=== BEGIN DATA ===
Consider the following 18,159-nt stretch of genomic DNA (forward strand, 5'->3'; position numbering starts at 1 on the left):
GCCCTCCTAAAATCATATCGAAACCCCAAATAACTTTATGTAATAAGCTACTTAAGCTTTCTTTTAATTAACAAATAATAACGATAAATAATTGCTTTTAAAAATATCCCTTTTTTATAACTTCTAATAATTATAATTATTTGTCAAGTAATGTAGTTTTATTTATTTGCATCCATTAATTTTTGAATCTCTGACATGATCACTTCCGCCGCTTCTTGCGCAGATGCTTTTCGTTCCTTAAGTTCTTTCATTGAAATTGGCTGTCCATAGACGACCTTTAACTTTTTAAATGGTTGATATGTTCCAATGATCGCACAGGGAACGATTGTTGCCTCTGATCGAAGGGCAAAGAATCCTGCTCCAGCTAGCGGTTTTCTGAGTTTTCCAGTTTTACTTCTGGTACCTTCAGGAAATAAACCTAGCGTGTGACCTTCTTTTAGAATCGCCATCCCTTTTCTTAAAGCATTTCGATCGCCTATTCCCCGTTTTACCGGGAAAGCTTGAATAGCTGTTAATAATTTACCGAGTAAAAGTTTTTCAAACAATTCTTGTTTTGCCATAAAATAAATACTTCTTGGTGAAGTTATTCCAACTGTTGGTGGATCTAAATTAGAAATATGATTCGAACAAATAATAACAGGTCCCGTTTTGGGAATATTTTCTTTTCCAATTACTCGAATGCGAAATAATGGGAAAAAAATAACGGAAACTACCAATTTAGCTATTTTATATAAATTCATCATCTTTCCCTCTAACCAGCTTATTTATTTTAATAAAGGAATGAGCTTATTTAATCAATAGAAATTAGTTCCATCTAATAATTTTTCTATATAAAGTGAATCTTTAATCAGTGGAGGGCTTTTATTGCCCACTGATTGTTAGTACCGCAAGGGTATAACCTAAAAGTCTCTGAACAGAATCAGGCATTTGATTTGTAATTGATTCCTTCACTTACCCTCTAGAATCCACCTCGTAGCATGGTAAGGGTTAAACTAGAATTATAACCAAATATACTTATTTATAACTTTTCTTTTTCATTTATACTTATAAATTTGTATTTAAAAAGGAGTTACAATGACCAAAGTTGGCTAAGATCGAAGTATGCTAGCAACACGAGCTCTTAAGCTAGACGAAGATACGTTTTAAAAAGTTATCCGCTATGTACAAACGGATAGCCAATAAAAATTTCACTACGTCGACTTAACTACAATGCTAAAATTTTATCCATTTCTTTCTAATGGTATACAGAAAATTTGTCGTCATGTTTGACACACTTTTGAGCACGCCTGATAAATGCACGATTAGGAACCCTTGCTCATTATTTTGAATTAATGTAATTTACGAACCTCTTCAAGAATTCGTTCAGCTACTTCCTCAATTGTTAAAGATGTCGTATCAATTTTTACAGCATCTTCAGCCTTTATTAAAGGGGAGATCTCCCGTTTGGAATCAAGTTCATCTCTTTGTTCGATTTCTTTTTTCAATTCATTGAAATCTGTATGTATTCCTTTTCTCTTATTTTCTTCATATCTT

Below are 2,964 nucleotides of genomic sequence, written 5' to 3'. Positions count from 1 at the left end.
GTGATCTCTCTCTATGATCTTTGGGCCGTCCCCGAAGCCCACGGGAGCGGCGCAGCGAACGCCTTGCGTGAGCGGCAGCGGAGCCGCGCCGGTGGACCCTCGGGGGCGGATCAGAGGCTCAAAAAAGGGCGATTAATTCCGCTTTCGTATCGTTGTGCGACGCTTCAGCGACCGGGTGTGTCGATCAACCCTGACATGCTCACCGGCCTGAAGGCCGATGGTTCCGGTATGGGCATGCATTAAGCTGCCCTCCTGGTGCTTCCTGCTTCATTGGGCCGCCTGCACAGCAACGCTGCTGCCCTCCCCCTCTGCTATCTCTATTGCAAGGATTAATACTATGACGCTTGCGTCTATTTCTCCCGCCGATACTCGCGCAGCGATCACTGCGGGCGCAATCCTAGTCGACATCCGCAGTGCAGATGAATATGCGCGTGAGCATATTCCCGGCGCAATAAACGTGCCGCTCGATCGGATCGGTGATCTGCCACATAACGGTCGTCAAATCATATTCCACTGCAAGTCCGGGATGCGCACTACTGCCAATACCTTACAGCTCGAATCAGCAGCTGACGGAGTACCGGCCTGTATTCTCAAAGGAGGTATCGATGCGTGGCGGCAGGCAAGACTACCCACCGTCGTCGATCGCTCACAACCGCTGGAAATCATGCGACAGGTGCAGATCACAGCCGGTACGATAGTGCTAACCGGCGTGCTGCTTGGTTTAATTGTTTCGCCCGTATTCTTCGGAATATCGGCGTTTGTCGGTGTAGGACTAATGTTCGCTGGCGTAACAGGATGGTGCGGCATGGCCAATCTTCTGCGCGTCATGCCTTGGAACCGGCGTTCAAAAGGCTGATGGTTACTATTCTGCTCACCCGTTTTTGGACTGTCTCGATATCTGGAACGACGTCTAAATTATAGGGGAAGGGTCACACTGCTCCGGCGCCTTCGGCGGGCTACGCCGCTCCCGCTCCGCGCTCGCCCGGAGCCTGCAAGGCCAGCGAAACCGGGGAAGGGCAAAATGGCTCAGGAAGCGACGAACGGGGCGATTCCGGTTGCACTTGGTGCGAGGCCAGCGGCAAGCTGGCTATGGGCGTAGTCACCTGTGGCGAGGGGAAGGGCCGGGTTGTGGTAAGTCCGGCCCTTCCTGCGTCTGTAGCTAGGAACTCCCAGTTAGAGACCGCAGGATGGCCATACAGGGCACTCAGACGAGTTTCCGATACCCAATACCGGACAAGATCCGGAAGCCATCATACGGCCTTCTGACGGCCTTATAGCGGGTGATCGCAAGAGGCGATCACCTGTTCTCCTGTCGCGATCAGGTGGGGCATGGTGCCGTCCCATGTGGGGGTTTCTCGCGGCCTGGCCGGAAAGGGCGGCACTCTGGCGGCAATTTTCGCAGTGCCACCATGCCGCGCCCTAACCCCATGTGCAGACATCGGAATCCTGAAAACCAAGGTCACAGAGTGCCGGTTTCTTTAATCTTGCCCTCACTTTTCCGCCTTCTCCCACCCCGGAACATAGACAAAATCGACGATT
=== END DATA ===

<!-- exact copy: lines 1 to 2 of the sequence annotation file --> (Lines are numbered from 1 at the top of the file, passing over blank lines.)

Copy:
Consider the following 18,159-nt stretch of genomic DNA (forward strand, 5'->3'; position numbering starts at 1 on the left):
GCCCTCCTAAAATCATATCGAAACCCCAAATAACTTTATGTAATAAGCTACTTAAGCTTTCTTTTAATTAACAAATAATAACGATAAATAATTGCTTTTAAAAATATCCCTTTTTTATAACTTCTAATAATTATAATTATTTGTCAAGTAATGTAGTTTTATTTATTTGCATCCATTAATTTTTGAATCTCTGACATGATCACTTCCGCCGCTTCTTGCGCAGATGCTTTTCGTTCCTTAAGTTCTTTCATTGAAATTGGCTGTCCATAGACGACCTTTAACTTTTTAAATGGTTGATATGTTCCAATGATCGCACAGGGAACGATTGTTGCCTCTGATCGAAGGGCAAAGAATCCTGCTCCAGCTAGCGGTTTTCTGAGTTTTCCAGTTTTACTTCTGGTACCTTCAGGAAATAAACCTAGCGTGTGACCTTCTTTTAGAATCGCCATCCCTTTTCTTAAAGCATTTCGATCGCCTATTCCCCGTTTTACCGGGAAAGCTTGAATAGCTGTTAATAATTTACCGAGTAAAAGTTTTTCAAACAATTCTTGTTTTGCCATAAAATAAATACTTCTTGGTGAAGTTATTCCAACTGTTGGTGGATCTAAATTAGAAATATGATTCGAACAAATAATAACAGGTCCCGTTTTGGGAATATTTTCTTTTCCAATTACTCGAATGCGAAATAATGGGAAAAAAATAACGGAAACTACCAATTTAGCTATTTTATATAAATTCATCATCTTTCCCTCTAACCAGCTTATTTATTTTAATAAAGGAATGAGCTTATTTAATCAATAGAAATTAGTTCCATCTAATAATTTTTCTATATAAAGTGAATCTTTAATCAGTGGAGGGCTTTTATTGCCCACTGATTGTTAGTACCGCAAGGGTATAACCTAAAAGTCTCTGAACAGAATCAGGCATTTGATTTGTAATTGATTCCTTCACTTACCCTCTAGAATCCACCTCGTAGCATGGTAAGGGTTAAACTAGAATTATAACCAAATATACTTATTTATAACTTTTCTTTTTCATTTATACTTATAAATTTGTATTTAAAAAGGAGTTACAATGACCAAAGTTGGCTAAGATCGAAGTATGCTAGCAACACGAGCTCTTAAGCTAGACGAAGATACGTTTTAAAAAGTTATCCGCTATGTACAAACGGATAGCCAATAAAAATTTCACTACGTCGACTTAACTACAATGCTAAAATTTTATCCATTTCTTTCTAATGGTATACAGAAAATTTGTCGTCATGTTTGACACACTTTTGAGCACGCCTGATAAATGCACGATTAGGAACCCTTGCTCATTATTTTGAATTAATGTAATTTACGAACCTCTTCAAGAATTCGTTCAGCTACTTCCTCAATTGTTAAAGATGTCGTATCAATTTTTACAGCATCTTCAGCCTTTATTAAAGGGGAGATCTCCCGTTTGGAATCAAGTTCATCTCTTTGTTCGATTTCTTTTTTCAATTCATTGAAATCTGTATGTATTCCTTTTCTCTTATTTTCTTCATATCTT